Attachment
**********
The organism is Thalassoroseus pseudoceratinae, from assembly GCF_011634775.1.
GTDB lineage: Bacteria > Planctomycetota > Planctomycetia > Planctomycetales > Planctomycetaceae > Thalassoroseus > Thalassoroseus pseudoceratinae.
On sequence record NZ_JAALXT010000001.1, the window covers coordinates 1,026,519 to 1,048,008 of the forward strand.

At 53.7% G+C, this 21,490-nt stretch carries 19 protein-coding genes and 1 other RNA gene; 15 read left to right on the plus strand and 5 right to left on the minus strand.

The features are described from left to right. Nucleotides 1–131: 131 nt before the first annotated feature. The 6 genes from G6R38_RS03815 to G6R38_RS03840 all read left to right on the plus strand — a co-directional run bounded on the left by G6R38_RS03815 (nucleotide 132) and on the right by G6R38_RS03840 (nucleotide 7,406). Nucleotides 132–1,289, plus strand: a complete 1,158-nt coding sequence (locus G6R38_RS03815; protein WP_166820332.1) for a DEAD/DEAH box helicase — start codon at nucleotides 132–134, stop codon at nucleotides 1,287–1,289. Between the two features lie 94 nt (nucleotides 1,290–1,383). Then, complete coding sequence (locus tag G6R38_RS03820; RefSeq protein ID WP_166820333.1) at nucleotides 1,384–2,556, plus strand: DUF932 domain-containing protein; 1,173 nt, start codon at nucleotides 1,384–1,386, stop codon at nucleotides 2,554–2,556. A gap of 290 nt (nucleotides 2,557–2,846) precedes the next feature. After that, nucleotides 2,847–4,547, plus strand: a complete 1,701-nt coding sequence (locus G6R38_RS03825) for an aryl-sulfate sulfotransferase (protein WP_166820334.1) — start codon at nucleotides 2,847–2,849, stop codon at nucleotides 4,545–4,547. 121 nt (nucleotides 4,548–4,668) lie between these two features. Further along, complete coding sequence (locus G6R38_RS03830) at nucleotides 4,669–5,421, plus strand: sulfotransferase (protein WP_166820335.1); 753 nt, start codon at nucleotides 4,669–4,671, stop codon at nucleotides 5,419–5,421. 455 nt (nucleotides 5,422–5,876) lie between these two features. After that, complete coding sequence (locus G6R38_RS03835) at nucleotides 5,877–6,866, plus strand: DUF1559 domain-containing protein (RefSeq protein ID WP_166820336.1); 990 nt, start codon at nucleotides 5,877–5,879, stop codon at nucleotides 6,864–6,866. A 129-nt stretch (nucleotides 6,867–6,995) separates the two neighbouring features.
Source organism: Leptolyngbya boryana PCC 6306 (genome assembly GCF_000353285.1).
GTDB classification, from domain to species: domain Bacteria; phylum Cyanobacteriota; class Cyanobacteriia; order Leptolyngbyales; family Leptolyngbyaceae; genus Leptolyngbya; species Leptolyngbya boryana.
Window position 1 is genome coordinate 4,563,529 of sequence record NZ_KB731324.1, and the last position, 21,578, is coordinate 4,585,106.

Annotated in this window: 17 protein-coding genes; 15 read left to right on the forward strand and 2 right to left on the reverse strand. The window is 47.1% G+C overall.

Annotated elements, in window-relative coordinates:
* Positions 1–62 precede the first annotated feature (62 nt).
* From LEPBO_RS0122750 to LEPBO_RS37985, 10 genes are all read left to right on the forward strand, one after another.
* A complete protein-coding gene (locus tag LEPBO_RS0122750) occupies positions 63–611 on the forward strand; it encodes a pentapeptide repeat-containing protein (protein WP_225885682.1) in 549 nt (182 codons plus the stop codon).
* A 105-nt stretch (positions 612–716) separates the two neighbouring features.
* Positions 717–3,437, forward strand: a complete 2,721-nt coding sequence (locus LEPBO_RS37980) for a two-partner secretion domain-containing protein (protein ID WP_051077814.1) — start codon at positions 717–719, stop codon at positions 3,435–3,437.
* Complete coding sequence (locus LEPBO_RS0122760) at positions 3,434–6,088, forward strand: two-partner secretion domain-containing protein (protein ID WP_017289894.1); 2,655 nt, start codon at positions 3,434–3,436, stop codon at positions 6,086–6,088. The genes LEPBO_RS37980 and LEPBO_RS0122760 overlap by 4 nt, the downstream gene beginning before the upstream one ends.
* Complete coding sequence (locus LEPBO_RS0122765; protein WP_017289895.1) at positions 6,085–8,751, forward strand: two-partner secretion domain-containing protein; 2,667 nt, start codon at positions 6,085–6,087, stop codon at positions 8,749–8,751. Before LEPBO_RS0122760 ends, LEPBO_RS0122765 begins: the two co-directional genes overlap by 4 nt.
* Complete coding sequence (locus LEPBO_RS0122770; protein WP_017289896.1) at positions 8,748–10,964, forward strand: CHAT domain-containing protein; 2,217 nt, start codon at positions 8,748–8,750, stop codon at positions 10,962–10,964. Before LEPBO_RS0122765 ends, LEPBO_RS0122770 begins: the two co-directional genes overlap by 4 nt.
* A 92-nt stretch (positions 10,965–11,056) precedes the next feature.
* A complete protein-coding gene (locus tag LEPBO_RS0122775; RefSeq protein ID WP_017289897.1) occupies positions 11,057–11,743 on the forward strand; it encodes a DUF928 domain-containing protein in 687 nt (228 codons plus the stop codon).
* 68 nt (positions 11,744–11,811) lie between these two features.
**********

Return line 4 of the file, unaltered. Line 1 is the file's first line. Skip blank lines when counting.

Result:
At 53.7% G+C, this 21,490-nt stretch carries 19 protein-coding genes and 1 other RNA gene; 15 read left to right on the plus strand and 5 right to left on the minus strand.